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Arif Siddique bags conservation award

Sentinel Digital DeskBy : Sentinel Digital Desk

  |  24 March 2015 12:00 AM GMT


Itagar, March 23: Well known environmentalist and photographer Arif Siddique was conferred WIPRO-ture Forever Society Sparrow Award-2015 at glittering function at Maharashtra ture Park, Mahim in Mumbai to mark the World Sparrow Day on March 20 last.

He received a memento, a certificate and a cash prize of Rs 50000 from Wipro vice president (HR) Preity Kataria in presence of Dainik Bhaskar senior vice president Viy Maheshwari, Maharashtra PCCF Suresh Tharot, Godrej Limited head corporate communication Sujit Patil, besides of representatives of many corporate houses, film persolities and senior ture conservationist including some foreigners. “We have often noticed in the environment conservation field that while the best known professiol conservationists consistently receive accolades for their good work, there are many others who make consistent efforts in their own way to save the environment without worrying about the credits, said Kataria. “Our sentiment behind launching the awards is to honor such people and applaud their silent efforts. This award is to honor the work of individuals and organizations at the grassroots level for strengthening the conservation movement for better protection of the environment and biodiversity,” he added.

Pleasantly surprised on being selected for the prestigious award, he told this daily that his responsibilities have multiplied and hopes to promote eco-tourism by making it community-based for sustaible livelihood of the local people to make conversation effort meaningful and participatory.

“Aruchal Pradesh has no jungle mafia or poacher but people often hunt because they have no viable altertive to earn their income,” he said adding he would try to involve them in eco tourism. Arif from a family of hunters and went on hunting spree during childhood recalls that even when he was young, but began to protest against hunting one he grew up.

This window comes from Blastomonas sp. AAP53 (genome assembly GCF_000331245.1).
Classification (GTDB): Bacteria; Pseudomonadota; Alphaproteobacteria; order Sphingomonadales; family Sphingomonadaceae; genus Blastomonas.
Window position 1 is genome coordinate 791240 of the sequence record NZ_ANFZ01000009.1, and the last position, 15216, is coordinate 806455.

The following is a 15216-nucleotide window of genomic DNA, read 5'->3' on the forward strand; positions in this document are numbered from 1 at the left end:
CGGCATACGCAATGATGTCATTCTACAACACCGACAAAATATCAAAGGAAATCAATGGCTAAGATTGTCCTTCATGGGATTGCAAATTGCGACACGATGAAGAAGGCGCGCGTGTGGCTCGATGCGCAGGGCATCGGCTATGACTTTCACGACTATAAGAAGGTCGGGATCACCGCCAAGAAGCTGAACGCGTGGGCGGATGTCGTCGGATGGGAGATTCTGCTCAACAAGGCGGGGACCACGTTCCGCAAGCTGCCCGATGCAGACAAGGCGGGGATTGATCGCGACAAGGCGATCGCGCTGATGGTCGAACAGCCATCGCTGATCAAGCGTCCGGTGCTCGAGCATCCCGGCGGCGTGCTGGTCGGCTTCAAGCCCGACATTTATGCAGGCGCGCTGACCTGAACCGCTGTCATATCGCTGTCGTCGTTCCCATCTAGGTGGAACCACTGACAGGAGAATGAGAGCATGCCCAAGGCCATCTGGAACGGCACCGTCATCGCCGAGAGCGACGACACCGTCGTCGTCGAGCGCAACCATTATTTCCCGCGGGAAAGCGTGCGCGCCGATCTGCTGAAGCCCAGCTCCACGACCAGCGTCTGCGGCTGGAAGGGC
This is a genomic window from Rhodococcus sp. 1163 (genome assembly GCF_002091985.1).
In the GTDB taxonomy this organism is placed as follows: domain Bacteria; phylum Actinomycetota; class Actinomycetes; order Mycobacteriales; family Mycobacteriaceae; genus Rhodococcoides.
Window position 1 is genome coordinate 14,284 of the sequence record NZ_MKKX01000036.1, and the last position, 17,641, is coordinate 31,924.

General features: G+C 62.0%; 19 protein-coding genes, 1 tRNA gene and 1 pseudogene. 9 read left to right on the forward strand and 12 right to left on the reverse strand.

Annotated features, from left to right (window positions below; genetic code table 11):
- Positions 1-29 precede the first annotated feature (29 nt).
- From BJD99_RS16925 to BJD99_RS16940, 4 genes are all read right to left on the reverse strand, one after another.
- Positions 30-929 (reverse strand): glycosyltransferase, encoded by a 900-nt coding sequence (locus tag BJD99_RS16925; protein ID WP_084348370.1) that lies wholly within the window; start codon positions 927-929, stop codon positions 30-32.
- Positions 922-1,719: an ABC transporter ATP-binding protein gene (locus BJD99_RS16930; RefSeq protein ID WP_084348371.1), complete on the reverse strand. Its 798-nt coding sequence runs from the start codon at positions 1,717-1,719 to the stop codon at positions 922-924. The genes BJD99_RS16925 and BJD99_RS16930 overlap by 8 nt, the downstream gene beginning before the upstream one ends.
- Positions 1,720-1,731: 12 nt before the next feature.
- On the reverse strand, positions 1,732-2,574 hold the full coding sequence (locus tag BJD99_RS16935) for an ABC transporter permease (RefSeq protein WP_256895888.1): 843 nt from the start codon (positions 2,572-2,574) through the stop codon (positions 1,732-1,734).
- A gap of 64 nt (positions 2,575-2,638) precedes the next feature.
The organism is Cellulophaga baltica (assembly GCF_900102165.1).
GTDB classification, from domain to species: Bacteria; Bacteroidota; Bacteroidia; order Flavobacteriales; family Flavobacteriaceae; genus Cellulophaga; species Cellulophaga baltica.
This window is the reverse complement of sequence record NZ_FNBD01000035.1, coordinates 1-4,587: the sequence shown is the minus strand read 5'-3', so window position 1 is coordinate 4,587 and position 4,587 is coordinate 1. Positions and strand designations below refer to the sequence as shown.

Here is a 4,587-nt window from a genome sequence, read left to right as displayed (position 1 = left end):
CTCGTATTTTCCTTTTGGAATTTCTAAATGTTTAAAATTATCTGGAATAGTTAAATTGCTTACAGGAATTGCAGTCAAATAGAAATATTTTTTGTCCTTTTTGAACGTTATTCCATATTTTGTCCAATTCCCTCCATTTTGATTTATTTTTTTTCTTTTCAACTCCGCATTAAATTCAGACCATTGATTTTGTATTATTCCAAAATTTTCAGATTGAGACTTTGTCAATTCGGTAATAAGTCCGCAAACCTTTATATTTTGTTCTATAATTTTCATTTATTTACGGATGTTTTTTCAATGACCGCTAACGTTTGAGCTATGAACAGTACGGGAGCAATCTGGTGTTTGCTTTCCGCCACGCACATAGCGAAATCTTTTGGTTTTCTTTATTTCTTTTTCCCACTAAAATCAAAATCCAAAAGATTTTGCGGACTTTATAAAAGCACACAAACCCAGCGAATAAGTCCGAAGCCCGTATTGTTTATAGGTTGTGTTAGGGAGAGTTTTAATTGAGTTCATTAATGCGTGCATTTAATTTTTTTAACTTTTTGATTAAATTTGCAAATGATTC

He landed in the state to work a PWD engineer but now terms it amounted to homecoming of sorts for him. He could not have felt more at home among the forests which always inspired him. He began to use his camera to chronicle, shooting butterflies to impress upon people the importance of their existence and the significance of saving their habitat.

As they say, water found its own level and he met people working for conservation and eco-tourism. Arif was instrumental in holding the first intertiol butterfly festival at Jairampur in 2009 followed by another in 2013.

Arif chose a field that does not require major funding. He connected with people at the grassroots and his profession as an engineer with a government department provided him with ample opportunities to reach out to people and spread the issues that concern him. On several occasions, his work found the support of local leaders and legislators. Sometimes, when he needed it, they have come forward with fincial assistance. The pictures of internet and facebook-savvy engineers on culture, tribes and ture are all over the internet.

“It’s always a difficult job to stop hunting or felling of trees in an area where people are dependent on forests for their daily life. But hunting as a hobby has declined in the last few years as the younger generation is now educated.” He is relieved that the youth would rather chase fashioble things than hunt. Yet, the task ahead will be to dissuade villagers in remote areas, he believes.

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